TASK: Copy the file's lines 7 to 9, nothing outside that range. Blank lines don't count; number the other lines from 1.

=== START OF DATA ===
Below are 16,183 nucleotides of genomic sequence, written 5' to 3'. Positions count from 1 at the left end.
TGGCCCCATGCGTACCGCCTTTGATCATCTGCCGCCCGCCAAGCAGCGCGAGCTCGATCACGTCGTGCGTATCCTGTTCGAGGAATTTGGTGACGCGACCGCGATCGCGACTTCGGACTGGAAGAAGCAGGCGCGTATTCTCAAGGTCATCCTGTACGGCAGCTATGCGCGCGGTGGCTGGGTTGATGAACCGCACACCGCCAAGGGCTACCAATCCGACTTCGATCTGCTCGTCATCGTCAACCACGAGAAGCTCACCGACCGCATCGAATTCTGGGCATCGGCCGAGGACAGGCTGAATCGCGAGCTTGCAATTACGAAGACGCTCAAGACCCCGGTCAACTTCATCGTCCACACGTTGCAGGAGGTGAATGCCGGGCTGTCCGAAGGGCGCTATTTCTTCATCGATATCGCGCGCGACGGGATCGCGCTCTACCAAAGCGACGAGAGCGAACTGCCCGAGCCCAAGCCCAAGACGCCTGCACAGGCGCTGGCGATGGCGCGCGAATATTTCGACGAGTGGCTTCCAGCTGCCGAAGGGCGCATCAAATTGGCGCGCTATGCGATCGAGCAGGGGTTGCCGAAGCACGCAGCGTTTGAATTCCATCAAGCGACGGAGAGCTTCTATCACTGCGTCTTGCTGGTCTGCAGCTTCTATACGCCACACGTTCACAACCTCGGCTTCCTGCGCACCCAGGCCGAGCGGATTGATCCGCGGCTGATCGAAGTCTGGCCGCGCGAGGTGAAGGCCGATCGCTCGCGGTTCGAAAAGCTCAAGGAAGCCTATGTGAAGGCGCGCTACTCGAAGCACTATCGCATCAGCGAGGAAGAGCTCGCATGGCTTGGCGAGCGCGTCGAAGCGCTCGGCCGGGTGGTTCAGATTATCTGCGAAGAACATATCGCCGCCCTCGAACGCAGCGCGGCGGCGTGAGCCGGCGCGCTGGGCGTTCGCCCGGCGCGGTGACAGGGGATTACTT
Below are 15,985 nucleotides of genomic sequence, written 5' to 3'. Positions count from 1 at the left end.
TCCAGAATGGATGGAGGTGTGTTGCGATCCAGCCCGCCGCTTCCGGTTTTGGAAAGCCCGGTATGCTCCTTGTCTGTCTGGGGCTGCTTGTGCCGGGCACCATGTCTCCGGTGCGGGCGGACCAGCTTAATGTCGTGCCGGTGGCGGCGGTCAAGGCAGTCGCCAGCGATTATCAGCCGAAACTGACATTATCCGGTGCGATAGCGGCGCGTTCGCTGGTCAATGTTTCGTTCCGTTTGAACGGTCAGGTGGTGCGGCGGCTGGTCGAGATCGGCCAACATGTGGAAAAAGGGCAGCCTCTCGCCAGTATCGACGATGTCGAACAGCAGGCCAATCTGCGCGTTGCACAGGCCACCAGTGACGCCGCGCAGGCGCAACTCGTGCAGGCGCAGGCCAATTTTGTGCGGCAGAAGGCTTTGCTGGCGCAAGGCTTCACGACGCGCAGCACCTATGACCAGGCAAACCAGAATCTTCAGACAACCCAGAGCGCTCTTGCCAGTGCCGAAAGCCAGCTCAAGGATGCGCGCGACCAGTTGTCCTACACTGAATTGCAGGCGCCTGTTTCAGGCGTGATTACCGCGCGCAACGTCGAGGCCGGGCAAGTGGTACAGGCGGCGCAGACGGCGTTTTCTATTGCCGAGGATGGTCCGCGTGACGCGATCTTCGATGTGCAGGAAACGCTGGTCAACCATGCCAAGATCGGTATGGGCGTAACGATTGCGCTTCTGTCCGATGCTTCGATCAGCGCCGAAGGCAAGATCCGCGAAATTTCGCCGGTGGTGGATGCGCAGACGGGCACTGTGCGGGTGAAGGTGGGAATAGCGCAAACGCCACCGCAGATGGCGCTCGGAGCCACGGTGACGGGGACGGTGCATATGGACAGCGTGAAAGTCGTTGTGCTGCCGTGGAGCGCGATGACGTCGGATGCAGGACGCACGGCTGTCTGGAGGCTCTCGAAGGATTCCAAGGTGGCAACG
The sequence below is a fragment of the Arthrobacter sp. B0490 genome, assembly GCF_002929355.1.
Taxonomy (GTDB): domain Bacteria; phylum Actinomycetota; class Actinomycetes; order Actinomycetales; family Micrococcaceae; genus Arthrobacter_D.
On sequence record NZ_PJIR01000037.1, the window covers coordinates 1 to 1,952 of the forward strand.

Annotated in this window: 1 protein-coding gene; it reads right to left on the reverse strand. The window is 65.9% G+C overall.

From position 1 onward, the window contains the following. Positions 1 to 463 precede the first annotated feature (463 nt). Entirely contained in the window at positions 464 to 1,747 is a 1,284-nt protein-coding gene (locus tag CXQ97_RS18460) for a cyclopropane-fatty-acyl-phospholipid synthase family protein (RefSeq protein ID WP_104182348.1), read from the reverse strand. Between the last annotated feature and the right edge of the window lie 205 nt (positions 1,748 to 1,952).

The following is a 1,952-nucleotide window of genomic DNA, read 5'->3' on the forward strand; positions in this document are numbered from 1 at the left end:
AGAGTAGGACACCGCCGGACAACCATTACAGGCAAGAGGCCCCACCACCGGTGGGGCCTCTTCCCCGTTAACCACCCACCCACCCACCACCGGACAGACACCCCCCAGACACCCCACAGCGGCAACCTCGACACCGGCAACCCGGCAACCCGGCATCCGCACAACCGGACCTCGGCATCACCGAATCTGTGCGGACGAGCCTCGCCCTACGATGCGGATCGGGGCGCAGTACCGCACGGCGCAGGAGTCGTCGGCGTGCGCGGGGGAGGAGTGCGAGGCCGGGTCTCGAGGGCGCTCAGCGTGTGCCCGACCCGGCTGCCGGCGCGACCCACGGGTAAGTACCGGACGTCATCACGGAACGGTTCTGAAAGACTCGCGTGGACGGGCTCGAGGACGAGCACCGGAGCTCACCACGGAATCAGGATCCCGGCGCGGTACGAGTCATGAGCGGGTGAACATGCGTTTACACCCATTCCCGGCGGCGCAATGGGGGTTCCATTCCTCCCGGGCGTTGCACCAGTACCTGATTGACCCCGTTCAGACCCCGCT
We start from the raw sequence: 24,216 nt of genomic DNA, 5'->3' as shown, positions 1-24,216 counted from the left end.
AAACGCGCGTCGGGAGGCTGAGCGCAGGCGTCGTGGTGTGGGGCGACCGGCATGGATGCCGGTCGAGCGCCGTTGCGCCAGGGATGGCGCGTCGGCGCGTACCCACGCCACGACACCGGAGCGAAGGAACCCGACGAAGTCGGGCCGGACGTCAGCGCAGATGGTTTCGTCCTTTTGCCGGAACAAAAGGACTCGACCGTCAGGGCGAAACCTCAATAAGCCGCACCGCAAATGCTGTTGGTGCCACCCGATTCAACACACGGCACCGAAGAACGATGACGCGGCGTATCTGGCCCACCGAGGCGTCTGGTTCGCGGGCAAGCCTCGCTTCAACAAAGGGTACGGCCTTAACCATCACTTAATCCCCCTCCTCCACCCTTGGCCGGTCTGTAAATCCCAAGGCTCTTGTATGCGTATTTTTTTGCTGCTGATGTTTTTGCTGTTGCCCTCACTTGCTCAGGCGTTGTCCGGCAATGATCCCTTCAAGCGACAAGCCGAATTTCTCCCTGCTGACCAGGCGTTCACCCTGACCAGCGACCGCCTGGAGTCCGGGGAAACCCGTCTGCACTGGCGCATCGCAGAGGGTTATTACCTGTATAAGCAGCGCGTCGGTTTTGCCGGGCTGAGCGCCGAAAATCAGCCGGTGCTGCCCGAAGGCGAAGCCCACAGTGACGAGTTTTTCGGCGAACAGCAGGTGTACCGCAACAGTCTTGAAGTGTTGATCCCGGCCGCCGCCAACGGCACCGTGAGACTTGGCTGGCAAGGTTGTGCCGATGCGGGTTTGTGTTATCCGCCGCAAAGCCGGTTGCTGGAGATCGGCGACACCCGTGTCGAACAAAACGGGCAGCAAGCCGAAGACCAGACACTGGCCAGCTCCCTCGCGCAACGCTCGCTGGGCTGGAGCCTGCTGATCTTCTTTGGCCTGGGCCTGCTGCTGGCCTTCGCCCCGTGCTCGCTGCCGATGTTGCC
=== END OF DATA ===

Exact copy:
On sequence record NZ_PJIR01000037.1, the window covers coordinates 1 to 1,952 of the forward strand.

Annotated in this window: 1 protein-coding gene; it reads right to left on the reverse strand. The window is 65.9% G+C overall.

From position 1 onward, the window contains the following. Positions 1 to 463 precede the first annotated feature (463 nt). Entirely contained in the window at positions 464 to 1,747 is a 1,284-nt protein-coding gene (locus tag CXQ97_RS18460) for a cyclopropane-fatty-acyl-phospholipid synthase family protein (RefSeq protein ID WP_104182348.1), read from the reverse strand. Between the last annotated feature and the right edge of the window lie 205 nt (positions 1,748 to 1,952).